An Introduction To Career Change

by | March 31, 2009

Since this is my first column for Vault, and I'm the career change expert, I will introduce myself by telling you about a career change that I made. Way back when I was in high school, I decided that I wanted to be a psychotherapist. At 32, I finally decided to go for it. I began attending college full-time and working part-time at night, estimating that it would take about ten years to reach my goal. I knew that it would be difficult, but I had no idea HOW difficult.

The good news is that I survived and realized my dream. Here are some basic survival tips for those contemplating a career change:

1. Choose a career that you are passionate about. There were many days, during my journey, when the passion was all that kept me going. Don't choose a career based only on the expectation that you'll make lots of money. If your career doesn't fit with your values, interests, skills and personality, you won't be happy with it in the long run. You may wind up with a pile of money, but with a job that you hate.

2. Do your homework. Being passionate about your career isn't enough; you must plan and prepare. Before making your decision, talk to people in that field. Ask how they got started, what it takes to be successful, which are the best training programs (or educational institutions), what income to expect and their estimate of how long it will take you. Research the industry. Will there be a job for you when you're ready?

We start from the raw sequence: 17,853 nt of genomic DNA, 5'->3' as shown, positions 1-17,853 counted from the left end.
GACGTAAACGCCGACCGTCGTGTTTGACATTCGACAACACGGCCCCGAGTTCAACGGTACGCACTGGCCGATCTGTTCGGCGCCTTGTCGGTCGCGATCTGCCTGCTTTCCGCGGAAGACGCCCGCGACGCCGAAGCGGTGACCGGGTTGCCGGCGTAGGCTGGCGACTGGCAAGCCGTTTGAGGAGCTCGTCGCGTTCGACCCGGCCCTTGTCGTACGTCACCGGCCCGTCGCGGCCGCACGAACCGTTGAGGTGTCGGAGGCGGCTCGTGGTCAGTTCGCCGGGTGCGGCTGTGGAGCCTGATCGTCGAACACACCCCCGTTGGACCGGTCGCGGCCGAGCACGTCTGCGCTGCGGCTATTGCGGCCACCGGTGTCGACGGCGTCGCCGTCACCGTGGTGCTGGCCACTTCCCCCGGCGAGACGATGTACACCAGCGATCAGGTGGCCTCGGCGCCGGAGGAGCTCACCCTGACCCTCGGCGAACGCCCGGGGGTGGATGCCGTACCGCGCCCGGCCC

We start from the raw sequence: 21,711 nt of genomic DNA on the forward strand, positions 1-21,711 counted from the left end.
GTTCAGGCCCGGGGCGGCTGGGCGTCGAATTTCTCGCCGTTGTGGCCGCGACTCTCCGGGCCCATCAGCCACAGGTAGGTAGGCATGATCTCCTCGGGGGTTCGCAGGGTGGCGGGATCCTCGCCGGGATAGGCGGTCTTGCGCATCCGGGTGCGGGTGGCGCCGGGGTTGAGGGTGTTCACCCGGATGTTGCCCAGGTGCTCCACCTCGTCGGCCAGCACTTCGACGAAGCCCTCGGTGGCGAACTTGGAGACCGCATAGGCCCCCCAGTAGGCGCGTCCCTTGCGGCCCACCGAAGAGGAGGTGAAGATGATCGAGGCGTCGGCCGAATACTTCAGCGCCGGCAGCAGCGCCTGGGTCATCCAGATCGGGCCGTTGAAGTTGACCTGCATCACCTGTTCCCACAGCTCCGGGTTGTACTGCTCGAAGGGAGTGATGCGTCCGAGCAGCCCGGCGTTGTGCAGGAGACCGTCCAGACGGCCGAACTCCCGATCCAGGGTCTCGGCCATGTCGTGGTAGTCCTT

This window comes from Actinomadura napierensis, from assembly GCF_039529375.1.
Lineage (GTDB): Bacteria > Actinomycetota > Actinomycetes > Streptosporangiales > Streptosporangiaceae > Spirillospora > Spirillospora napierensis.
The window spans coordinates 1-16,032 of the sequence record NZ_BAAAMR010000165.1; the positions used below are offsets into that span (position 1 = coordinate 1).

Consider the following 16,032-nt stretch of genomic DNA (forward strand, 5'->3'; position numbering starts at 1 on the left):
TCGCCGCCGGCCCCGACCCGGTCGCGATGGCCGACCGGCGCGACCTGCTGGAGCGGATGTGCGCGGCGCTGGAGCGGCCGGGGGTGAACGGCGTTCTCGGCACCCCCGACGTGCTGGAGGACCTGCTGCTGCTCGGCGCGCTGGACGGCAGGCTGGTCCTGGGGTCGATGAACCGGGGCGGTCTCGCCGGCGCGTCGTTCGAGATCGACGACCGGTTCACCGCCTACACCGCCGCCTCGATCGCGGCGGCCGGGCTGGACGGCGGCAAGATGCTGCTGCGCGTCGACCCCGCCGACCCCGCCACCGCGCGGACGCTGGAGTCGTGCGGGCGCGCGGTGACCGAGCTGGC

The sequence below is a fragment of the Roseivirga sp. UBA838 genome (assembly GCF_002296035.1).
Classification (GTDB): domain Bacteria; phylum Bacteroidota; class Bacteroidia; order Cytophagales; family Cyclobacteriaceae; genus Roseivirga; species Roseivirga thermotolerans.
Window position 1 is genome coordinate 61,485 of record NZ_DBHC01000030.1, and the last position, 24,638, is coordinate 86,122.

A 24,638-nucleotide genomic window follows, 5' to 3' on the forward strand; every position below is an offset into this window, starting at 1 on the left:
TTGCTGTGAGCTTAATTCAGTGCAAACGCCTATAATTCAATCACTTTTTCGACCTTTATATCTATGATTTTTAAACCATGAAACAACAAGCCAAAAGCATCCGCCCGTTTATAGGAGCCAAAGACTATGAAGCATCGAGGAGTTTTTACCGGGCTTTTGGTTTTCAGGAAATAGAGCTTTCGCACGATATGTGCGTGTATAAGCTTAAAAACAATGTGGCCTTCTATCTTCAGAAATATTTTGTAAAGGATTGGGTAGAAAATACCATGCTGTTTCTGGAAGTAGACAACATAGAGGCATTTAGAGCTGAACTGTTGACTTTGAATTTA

3. How will it impact your personal relationships? Discuss with your immediate family the life changes that will be necessary. Include them in the decision. You will need their support and encouragement, especially if changing fields requires a lengthy period of education or training. Remember that educational expenses equal less disposable income and time devoted to study means less time with family and friends.

4. Networking. Start your professional networking right away to meet (and learn from) people in your new field. Those contacts will be valuable for job leads when you need them.

5. You simply must take care of yourself. You know the drill: healthy diet, exercise, getting enough sleep, R&R time, etc. Life changes are stressful, and stress can create physical illness and depression. I (foolishly) thought that I would be able to work both my night job and a day job, too, during the summer. Wrong! Working two jobs was even more draining than my school/night job schedule. I needed a break during the summer months even more than I needed the extra income.

6. Expect to be surprised. No matter how carefully you plan, something unexpected will happen. Some of my surprises were:

  • I had forgotten how to study! It had been so long since I had to read massive amounts of information and retain it, that I had lost the ability to do that easily. I had to relearn study skills.
  • I enjoyed being a full-time college student even more than I thought I would.
  • My therapy practice gradually segued into individual and management coaching. My education and experience as a therapist made that an easy transition. And I found that coaching was a perfect fit for me.

It did take me ten years to complete two degrees, 2500 internship hours and studying for licensing exams. Even if your change doesn't take as long, you will still need passion, planning, persistence and patience to achieve your goal.

Filed Under: Job Search


A Four-Step StrategyFor Changing Careers Tips for the "Fit" Interview for Asian Candidates

Vault welcomes your views. Please stay on topic and be respectful of other readers. Review our User Guidelines.

blog comments powered by Disqus

Become a Vault Basic Member

Complete your Vault Profile and get seen by top employers